Solar System ($13.99), an iPad app, lets you explore the Sun and its retinue of planets.
It has the same excellence in design and content as two Editors’ Choice iPad apps made by Touch Press, The Elements: A 3D Exploration and Pyramids 3D, including similar virtual reality rotatable 3D figures. Its image galleries, featuring pictures from NASA missions and elsewhere as well as artist’s impressions, are exquisite. The app is a good choice for students up to high school students and interested laymen alike.
Solar System in a Nutshell
The home screen displays a grid of icons; across the top are the Sun, Earth, and planets, as well as the asteroid belt, Kuiper Belt, and Oort cloud. Displayed under each world are icons for its moons (if any) or other relevant objects; Ceres, Vesta, and other asteroids appear under Asteroid Belt, Comets under Oort Cloud; and Pluto, Eris, and other icy so-called dwarf planets under Kuiper Belt.
At the screen’s upper left is an icon labeled Solar System, which takes you to a series of slides describing our solar system, or evolving knowledge about it, and how it compares with other recently discovered planetary systems. The Orrery button at upper right takes you to a digital depiction of our solar system, showing the planets, as well as orbits that you can toggle on and off. A slider at the bottom lets you speed up or slow down their motion. An information button shows a physical orrery, a brass, clockwork miniature model of the solar system; they were popular starting in the 18th century.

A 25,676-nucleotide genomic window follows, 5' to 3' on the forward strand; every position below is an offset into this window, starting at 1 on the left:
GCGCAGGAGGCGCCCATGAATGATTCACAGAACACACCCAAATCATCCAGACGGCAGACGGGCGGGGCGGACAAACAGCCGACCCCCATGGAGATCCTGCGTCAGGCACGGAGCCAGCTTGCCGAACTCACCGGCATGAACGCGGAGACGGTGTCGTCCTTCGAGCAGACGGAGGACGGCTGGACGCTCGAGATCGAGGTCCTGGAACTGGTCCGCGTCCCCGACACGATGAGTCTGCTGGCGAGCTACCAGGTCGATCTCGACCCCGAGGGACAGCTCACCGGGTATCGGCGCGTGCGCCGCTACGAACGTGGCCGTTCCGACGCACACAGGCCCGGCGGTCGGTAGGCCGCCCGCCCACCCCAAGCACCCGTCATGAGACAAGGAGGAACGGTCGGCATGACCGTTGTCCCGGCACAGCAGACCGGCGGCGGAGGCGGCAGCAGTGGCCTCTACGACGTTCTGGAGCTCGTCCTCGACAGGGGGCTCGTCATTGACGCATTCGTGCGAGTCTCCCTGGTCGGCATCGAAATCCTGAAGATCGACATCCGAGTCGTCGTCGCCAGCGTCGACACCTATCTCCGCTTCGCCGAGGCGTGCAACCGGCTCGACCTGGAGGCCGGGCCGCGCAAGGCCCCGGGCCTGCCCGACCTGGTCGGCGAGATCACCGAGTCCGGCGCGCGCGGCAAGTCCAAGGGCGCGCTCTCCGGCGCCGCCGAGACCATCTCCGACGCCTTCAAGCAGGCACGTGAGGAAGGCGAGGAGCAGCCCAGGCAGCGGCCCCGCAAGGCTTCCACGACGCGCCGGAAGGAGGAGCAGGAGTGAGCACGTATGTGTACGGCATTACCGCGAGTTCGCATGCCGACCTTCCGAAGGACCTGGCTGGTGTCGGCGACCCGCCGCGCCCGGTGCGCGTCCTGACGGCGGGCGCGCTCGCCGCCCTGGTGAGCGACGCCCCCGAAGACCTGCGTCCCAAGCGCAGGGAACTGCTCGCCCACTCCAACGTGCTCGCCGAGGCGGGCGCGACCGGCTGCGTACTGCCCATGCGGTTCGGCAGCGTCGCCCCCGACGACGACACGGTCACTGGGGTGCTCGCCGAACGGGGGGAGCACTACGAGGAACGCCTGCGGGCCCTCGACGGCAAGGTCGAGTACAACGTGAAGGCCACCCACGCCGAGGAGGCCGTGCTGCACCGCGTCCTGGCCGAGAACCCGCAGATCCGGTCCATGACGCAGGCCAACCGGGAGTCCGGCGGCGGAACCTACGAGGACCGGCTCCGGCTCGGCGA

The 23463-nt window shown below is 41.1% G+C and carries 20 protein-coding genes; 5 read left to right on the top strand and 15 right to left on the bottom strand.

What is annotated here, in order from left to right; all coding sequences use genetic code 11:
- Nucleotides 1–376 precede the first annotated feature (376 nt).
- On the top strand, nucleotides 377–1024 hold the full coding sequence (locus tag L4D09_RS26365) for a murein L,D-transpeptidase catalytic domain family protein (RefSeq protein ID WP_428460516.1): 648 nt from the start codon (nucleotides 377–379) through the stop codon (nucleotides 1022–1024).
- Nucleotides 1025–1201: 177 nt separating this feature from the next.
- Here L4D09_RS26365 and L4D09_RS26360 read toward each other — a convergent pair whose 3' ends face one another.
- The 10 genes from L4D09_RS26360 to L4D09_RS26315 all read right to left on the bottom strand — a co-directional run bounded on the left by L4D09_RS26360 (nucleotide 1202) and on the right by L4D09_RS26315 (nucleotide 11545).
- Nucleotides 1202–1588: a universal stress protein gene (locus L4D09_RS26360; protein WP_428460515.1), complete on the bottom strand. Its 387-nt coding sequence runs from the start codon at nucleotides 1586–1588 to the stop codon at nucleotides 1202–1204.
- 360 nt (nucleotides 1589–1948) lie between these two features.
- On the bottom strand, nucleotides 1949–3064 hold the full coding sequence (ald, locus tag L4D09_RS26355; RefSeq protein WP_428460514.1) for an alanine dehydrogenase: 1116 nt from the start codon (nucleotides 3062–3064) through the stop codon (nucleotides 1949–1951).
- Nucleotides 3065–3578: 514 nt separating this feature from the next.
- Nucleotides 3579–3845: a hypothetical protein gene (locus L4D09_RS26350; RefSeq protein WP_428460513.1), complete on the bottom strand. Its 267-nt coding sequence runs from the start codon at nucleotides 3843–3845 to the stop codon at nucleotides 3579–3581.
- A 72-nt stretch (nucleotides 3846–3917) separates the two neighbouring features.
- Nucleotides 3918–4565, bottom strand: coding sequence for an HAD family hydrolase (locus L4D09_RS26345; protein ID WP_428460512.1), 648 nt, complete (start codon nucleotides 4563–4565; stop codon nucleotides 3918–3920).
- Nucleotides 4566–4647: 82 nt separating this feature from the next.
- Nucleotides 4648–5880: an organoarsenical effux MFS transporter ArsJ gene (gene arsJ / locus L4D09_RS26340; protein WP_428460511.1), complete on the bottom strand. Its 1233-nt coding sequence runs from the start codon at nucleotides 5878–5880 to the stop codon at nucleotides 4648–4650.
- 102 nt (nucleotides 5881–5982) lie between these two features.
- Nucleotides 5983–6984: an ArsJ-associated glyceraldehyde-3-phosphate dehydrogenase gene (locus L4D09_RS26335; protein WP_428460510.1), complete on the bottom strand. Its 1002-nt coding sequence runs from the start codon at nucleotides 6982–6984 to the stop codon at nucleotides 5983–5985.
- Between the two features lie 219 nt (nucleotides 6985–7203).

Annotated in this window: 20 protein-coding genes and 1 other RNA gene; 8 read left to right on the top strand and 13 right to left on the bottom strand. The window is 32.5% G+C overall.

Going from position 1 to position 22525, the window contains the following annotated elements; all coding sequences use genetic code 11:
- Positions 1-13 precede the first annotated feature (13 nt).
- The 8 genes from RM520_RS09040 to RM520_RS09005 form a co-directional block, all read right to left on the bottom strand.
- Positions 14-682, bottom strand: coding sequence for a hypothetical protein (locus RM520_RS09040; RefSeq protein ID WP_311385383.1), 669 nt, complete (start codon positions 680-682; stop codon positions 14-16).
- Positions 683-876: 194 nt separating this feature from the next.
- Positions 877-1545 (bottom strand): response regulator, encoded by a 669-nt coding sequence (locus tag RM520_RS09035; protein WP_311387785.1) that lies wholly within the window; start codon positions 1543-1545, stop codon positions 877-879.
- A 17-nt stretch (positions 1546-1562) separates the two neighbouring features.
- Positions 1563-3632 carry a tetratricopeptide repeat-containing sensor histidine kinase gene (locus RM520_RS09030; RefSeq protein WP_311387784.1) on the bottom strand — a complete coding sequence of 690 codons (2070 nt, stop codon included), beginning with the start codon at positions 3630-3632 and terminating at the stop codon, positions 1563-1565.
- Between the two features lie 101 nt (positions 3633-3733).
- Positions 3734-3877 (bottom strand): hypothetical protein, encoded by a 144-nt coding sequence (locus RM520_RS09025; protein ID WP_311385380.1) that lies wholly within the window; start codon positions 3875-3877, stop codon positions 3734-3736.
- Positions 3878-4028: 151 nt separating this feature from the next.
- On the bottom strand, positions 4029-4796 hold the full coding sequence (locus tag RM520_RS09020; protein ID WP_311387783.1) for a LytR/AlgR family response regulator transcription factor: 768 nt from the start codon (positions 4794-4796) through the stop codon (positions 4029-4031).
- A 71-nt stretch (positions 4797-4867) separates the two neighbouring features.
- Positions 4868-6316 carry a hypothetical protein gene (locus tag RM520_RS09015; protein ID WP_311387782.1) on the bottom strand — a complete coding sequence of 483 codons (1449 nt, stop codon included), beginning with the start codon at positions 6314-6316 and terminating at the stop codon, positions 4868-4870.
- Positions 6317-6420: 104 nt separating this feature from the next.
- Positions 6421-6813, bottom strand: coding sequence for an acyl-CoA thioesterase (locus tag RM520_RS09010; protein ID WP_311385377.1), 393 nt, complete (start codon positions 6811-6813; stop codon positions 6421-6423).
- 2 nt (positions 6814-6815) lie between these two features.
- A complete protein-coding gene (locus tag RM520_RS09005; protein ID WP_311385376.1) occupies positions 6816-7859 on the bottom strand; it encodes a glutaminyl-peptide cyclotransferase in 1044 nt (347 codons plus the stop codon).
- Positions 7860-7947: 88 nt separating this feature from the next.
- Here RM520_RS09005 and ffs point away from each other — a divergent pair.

Pressing on Song takes you to a slideshow of space images set to an instrumental version of Biophilia, by Björk. The About button describes the app, a collaboration between Touch Press and British publisher Faber and Faber, with the imagery processed by Planetary Vision Ltd., and includes a Credits button.
Exploring the Planets
Each orb accessible through a home-page icon has at least one page devoted to it, and some (the Moon and Mars) have as many as nine pages, each page covering an important aspect of that world. In addition to Wegener’s jigsaw and the introductory page, Earth pages include one called Water World; one called Earth’s aura, about the atmosphere; Living planet details the development and nature of life on our planet; Earth’s umbrella, about the protective effect of greenhouse gases and the Earth’s magnetic field; and lastly, How do we know the Earth is round?
As planets and most of the moons depicted are spheres (more or less), the 3D functionality consists of the ability to rotate these worlds to see their entire surface area (or cloud belts, as the case may be.) Irregularly shaped asteroids look more dramatic when rotating. My favorite 3D depiction is one of our own world, titled Wegener’s Jigsaw, after Alfred Wegener, who came up with the theory of continental drift after noticing that the coastlines of Africa and South America. Swiping on the image of the globe takes you through an animation showing 400 million years of shifting land masses.